Victorian Plumbing{search_term_string}
Your Basket Is Empty
07 days  :  06 Hours  :  41 Mins  :  53 Sec
Hurry, Ends in:

Filter By

Clear All
  • Type

    • Front Panel (40)
    • End Panel (53)
  • Colour

    • White (42)
    • Oak (21)
    • Grey (19)
    • Walnut (10)
    • Cream (7)
    • Black (6)
    • Green (4)
    • Beech (2)
    • Mahogany (2)
    • Mocha (2)
    • Pine (2)
  • Material

    • MDF (79)
    • Acrylic  (14)
  • Bath Length

    • 1500 - 1549 mm (9)
    • 1600 - 1649 mm (7)
    • 1700 - 1749 mm (38)
    • 1800+ mm (14)
  • Bath Width

    • 500 - 549 mm (1)
    • 650 - 699 mm (1)
    • 700 - 749 mm (46)
    • 750 - 799 mm (25)
    • 800 - 849 mm (16)
    • 850+ mm (2)
  • Price

    • £14 - £45 (34)
    • £46 - £75 (30)
    • £76 - £105 (12)
    • £106 - £135 (7)
    • £136 - £165 (6)
    • £166 - £170 (4)
  • Brand

    • Victorian Plumbing (23)
    • Tavistock (20)
    • Hudson Reed (13)
    • Heritage Bathrooms (8)
    • Old London (8)
    • Premier (7)
    • Burlington Bathrooms (6)
    • Roper Rhodes (2)
    • Trojan (2)
    • Turin (2)
    • Cleargreen Bathrooms (1)
    • Croydex (1)
  • Sort by
  • Show
  • 1 - 33 of 93 items
  • Sort by
  • Show
  • 1 - 33 of 93 items
  • Read Our Buying Guide


If you want to upgrade the appearance of your bathtub but aren't too keen on ripping it out and replacing it with a new one, there is a fantastic, cost-effective solution available: bath panels. These stylish and practical panels will simply replace the old ones on your bath, leaving it looking like new. In this guide we'll explain your options and also discover how to fit them yourself.

So what choices do I have?

When it comes to choosing a new set of bath panels, you're spoilt for choice really. Whether you want plain white items to freshen up the look of your existing panels, or something a little more fancy, there will be something out there that is perfect for what you have in mind.

There are stunning wooden and acrylic bath panels available, which come in various colours and finishes so you can harmonise your bath with other aspects of the room. If you're upgrading the general look of a bath rather than simply replacing a single panel, then you'll need to get matching front and end panels for a complete transformation.

It's worth mentioning too that some bath panels actually feature storage facilities; this involves a slot on the front panel which is part of the design but can be removed to allow you to store cleaning products neatly under the bath and out of view. It's also handy for servicing baths too!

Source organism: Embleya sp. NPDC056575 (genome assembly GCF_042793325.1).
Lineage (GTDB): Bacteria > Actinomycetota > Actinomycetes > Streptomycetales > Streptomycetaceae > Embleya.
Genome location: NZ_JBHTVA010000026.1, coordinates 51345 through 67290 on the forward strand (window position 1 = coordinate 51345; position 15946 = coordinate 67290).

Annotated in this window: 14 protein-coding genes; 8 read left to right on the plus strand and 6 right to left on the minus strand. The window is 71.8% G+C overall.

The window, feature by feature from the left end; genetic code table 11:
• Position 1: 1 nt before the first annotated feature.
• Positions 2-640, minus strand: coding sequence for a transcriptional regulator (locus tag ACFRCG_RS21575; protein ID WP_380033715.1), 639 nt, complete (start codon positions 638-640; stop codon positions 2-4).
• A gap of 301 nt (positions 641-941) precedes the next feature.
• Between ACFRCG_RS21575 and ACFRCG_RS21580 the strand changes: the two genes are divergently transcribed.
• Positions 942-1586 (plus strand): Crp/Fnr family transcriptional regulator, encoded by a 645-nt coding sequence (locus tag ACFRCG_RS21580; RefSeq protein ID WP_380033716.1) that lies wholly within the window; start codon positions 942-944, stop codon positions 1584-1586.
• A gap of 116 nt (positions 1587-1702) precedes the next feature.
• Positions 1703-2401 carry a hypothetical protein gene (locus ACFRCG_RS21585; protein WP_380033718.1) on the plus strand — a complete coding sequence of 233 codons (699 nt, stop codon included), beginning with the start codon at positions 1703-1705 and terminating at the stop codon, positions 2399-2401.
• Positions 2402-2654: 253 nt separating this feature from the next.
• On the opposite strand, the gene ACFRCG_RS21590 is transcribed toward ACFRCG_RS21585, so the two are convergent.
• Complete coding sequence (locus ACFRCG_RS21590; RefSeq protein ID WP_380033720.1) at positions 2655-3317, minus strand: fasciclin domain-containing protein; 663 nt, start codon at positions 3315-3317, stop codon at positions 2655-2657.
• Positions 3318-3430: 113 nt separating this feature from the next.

Are they easy to fit myself?

Bath panels aren't massively difficult to install yourself but they can be a bit fiddly if you don't have experience with this sort of thing. If you aren't confident in your own abilities we highly recommend getting a qualified professional to carry out the installation. If you think you're up to the task however, read on and we'll explain the best fitting method:

First, you need to assemble a frame to support the panels. The frame will usually be made using wooden planks which will form a laddered structure (2 horizontal and 3 or 4 vertical planks). These will reach from the underside of the bath to the floor, allowing you to install your panels securely. The wood will need to be cut to size (you can purchase 50 x 50mm wooden battens at most DIY stores and they will be perfect for this job as they are easy to trim down to the required lengths).

Take some measurements of the area below the edge of your bath to establish how big your panels will actually need to be. The panels will need to attached snugly to the wooden frame, without overlapping at the end so it's vital that your measurements are accurate. Either screws or a strong wood glue can be used to secure the frame to the wall or floor.

Once you have a frame which is ready to support your panels, it's time for the next stage. Offer the front panel up to the frame and check that the fit will be straight and flush with the bath. The side panel should be attached first, followed by the front panel. You can secure these panels either with a sealant or discrete screws. Install the bottom part of each panel first then the top, making sure the fit is perfect.

The final stage is ensuring that everything is secure and waterproof. A sealant should be used where the top of the panel meets the lip of the bathtub. The area where the panel meets the wall should also be sealed to prevent water from getting behind it. This should be all you need to do to completely overhaul the look of your old bathtub!

Order a
Free Catalogue
89 pages of Beautiful Bathrooms
request a copy
Visit our
find us

Large Discounts
on Bulk Orders
login / sign up